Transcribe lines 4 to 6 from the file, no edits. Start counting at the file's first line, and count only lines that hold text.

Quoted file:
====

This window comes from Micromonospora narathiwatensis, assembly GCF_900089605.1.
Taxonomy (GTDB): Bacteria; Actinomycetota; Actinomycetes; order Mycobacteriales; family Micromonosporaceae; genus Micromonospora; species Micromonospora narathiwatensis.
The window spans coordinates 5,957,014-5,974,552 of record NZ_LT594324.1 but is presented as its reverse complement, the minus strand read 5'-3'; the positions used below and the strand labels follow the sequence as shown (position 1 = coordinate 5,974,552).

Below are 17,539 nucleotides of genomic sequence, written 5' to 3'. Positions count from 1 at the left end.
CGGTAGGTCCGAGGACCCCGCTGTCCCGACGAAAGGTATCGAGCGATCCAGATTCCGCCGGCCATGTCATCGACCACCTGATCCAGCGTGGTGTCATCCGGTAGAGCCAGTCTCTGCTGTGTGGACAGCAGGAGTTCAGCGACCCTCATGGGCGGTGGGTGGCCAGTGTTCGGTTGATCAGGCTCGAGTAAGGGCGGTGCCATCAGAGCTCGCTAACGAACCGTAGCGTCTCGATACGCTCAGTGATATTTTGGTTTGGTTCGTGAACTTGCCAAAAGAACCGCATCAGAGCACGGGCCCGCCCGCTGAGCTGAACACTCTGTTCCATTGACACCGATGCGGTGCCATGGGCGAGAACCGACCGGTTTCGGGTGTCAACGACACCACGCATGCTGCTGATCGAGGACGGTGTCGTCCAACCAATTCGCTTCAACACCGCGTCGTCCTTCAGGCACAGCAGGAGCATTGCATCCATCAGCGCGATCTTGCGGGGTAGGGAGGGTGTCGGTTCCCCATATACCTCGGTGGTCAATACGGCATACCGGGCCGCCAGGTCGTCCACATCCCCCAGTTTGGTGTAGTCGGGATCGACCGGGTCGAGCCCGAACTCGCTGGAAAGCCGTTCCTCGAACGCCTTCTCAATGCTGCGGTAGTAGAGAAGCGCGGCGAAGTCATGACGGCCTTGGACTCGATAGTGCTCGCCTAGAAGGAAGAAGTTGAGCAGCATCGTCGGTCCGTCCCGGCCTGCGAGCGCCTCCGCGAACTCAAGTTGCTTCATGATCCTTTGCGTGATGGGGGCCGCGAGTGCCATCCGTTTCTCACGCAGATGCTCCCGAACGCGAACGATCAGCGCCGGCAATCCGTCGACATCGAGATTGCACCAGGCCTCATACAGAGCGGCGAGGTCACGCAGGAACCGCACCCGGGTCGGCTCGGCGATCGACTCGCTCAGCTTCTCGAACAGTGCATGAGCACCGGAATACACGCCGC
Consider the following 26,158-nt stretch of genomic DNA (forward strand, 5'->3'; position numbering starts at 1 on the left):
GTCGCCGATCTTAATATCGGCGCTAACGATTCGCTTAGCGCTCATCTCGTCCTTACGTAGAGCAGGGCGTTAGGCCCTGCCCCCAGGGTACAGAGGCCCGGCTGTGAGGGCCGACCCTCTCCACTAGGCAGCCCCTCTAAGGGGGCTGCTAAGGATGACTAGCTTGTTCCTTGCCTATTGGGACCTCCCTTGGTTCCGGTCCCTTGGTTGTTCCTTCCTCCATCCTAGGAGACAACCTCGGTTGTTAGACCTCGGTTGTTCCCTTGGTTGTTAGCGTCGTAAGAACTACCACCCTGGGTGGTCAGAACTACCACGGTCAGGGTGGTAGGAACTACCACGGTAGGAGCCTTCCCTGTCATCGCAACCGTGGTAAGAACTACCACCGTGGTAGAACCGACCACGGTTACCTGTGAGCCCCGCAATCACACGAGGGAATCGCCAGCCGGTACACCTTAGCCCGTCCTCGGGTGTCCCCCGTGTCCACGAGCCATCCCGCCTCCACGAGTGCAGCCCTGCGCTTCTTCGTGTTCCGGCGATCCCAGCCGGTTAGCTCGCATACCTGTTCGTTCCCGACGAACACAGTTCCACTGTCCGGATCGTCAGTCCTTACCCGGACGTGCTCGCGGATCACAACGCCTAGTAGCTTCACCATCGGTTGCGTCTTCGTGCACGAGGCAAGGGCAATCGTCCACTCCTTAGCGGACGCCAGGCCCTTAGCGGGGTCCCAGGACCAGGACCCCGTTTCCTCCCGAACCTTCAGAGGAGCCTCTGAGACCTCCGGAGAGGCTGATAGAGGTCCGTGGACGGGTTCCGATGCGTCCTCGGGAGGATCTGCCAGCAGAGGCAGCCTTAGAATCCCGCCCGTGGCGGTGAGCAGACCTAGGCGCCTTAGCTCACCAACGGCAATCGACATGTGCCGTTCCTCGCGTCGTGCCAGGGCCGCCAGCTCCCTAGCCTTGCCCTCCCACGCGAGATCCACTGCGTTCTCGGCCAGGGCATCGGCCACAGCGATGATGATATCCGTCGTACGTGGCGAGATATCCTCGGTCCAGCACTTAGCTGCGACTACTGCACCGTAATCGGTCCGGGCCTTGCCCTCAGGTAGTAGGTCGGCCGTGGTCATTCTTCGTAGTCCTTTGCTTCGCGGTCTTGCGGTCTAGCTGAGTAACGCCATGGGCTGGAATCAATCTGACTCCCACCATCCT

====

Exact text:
Below are 17,539 nucleotides of genomic sequence, written 5' to 3'. Positions count from 1 at the left end.
CGGTAGGTCCGAGGACCCCGCTGTCCCGACGAAAGGTATCGAGCGATCCAGATTCCGCCGGCCATGTCATCGACCACCTGATCCAGCGTGGTGTCATCCGGTAGAGCCAGTCTCTGCTGTGTGGACAGCAGGAGTTCAGCGACCCTCATGGGCGGTGGGTGGCCAGTGTTCGGTTGATCAGGCTCGAGTAAGGGCGGTGCCATCAGAGCTCGCTAACGAACCGTAGCGTCTCGATACGCTCAGTGATATTTTGGTTTGGTTCGTGAACTTGCCAAAAGAACCGCATCAGAGCACGGGCCCGCCCGCTGAGCTGAACACTCTGTTCCATTGACACCGATGCGGTGCCATGGGCGAGAACCGACCGGTTTCGGGTGTCAACGACACCACGCATGCTGCTGATCGAGGACGGTGTCGTCCAACCAATTCGCTTCAACACCGCGTCGTCCTTCAGGCACAGCAGGAGCATTGCATCCATCAGCGCGATCTTGCGGGGTAGGGAGGGTGTCGGTTCCCCATATACCTCGGTGGTCAATACGGCATACCGGGCCGCCAGGTCGTCCACATCCCCCAGTTTGGTGTAGTCGGGATCGACCGGGTCGAGCCCGAACTCGCTGGAAAGCCGTTCCTCGAACGCCTTCTCAATGCTGCGGTAGTAGAGAAGCGCGGCGAAGTCATGACGGCCTTGGACTCGATAGTGCTCGCCTAGAAGGAAGAAGTTGAGCAGCATCGTCGGTCCGTCCCGGCCTGCGAGCGCCTCCGCGAACTCAAGTTGCTTCATGATCCTTTGCGTGATGGGGGCCGCGAGTGCCATCCGTTTCTCACGCAGATGCTCCCGAACGCGAACGATCAGCGCCGGCAATCCGTCGACATCGAGATTGCACCAGGCCTCATACAGAGCGGCGAGGTCACGCAGGAACCGCACCCGGGTCGGCTCGGCGATCGACTCGCTCAGCTTCTCGAACAGTGCATGAGCACCGGAATACACGCCGC
Consider the following 26,158-nt stretch of genomic DNA (forward strand, 5'->3'; position numbering starts at 1 on the left):